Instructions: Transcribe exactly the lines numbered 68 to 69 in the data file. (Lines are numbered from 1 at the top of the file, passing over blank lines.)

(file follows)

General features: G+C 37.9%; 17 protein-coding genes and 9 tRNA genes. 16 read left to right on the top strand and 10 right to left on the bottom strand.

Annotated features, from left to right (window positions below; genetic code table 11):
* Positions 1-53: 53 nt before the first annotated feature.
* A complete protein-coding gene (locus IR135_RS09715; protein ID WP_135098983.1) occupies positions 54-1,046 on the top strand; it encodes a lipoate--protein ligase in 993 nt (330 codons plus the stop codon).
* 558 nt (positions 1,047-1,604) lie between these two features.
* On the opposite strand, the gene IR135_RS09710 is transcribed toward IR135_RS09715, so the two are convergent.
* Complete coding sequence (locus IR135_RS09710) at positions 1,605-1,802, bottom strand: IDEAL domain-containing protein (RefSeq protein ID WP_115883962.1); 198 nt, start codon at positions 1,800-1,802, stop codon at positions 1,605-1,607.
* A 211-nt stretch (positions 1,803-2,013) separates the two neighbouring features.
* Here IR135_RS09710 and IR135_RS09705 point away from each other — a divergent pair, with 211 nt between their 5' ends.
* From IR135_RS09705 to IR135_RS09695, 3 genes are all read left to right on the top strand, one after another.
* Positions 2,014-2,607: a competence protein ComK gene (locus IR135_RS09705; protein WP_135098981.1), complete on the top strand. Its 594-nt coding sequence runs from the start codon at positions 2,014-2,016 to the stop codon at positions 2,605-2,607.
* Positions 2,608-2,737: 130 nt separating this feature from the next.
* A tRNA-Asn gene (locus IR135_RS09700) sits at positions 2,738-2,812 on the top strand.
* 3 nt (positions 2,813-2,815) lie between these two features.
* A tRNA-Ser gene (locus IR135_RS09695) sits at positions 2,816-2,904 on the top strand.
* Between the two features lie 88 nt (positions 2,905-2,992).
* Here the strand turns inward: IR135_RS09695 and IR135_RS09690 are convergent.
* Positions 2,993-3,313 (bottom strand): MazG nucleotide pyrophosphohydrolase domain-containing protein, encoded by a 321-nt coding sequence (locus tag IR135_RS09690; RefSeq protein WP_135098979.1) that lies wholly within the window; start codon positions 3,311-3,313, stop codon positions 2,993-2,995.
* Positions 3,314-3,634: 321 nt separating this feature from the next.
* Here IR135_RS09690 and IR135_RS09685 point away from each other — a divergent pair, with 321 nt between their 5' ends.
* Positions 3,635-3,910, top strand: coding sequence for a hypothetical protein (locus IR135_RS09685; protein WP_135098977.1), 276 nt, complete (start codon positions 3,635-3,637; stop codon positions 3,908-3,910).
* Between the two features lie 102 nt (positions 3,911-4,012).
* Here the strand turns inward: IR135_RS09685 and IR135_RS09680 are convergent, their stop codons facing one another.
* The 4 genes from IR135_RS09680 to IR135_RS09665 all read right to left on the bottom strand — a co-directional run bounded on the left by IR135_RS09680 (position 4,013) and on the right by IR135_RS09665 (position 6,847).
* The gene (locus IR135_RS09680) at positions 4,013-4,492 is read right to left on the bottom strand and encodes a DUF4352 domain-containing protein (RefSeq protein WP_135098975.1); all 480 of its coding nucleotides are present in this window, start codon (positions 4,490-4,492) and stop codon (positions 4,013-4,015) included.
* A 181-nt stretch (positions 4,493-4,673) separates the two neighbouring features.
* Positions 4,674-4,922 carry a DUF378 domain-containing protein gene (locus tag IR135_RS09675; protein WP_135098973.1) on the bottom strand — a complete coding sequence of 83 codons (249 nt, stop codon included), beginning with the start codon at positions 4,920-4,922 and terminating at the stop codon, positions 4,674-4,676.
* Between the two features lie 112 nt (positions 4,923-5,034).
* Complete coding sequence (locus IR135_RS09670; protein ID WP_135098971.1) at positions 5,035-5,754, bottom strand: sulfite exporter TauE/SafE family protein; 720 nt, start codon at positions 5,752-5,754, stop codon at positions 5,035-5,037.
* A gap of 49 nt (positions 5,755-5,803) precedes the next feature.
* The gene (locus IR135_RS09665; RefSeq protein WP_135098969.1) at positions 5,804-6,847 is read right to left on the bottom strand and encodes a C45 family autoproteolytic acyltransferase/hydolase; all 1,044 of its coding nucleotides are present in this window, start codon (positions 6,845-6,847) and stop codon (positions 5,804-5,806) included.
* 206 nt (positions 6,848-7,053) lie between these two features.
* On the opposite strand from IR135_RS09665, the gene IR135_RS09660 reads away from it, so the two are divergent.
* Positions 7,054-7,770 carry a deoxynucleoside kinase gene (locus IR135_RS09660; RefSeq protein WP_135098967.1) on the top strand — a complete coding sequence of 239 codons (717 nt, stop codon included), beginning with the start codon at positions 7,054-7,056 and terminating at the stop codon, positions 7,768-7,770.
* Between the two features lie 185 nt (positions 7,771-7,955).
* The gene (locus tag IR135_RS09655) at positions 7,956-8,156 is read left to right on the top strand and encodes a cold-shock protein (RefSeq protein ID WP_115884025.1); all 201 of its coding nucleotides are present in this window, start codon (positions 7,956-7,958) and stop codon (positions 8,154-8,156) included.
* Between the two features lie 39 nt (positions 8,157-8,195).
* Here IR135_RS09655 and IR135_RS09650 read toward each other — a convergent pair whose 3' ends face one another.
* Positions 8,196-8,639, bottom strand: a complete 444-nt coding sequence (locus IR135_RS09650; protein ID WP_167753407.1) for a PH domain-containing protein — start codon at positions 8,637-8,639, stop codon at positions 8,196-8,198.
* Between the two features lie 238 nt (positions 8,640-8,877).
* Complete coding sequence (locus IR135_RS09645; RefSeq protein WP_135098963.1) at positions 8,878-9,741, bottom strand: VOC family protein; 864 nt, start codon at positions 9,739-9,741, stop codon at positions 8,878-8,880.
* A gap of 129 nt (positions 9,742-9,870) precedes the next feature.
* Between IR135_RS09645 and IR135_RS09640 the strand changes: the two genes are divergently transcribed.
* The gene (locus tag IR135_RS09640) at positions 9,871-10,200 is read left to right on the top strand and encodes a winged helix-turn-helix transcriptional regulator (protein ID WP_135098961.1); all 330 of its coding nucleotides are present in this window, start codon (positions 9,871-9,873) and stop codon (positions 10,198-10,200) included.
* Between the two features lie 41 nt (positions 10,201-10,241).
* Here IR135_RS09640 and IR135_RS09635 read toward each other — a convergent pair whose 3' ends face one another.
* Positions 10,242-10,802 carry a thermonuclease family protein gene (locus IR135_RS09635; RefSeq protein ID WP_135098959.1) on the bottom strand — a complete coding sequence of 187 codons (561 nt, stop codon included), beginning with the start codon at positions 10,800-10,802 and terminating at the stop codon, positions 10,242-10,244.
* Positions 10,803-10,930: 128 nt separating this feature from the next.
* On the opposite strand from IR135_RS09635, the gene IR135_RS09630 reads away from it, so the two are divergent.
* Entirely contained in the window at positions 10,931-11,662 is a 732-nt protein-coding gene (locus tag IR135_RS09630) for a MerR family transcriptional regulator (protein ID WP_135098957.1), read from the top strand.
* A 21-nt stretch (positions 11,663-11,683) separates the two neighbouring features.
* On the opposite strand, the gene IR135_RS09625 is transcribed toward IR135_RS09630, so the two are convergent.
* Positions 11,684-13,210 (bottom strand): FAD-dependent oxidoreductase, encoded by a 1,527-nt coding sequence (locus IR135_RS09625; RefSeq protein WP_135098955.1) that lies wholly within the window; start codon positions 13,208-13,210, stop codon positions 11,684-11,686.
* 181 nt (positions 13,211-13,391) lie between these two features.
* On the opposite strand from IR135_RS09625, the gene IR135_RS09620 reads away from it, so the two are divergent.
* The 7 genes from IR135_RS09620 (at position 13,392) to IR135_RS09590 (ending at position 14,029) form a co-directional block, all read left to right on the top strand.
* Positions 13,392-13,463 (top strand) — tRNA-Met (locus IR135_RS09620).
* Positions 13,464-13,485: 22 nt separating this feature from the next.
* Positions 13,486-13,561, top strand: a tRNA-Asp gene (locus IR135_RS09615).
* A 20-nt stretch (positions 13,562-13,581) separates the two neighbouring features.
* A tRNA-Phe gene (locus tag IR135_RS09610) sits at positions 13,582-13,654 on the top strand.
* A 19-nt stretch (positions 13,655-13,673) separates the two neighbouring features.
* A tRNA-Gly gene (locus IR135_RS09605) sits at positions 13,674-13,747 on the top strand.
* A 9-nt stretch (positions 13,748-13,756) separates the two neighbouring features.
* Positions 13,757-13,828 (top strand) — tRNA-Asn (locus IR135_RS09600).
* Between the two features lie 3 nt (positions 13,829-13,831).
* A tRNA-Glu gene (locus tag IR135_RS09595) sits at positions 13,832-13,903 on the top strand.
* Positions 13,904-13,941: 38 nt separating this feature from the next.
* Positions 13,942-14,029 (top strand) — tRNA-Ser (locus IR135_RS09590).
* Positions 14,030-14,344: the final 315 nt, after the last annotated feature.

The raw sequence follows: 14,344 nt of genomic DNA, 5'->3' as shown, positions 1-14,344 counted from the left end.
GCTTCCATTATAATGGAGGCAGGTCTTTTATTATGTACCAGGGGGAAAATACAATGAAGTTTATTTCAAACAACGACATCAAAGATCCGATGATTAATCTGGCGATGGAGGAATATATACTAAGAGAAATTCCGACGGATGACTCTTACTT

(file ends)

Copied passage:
* Positions 13,904-13,941: 38 nt separating this feature from the next.
* Positions 13,942-14,029 (top strand) — tRNA-Ser (locus IR135_RS09590).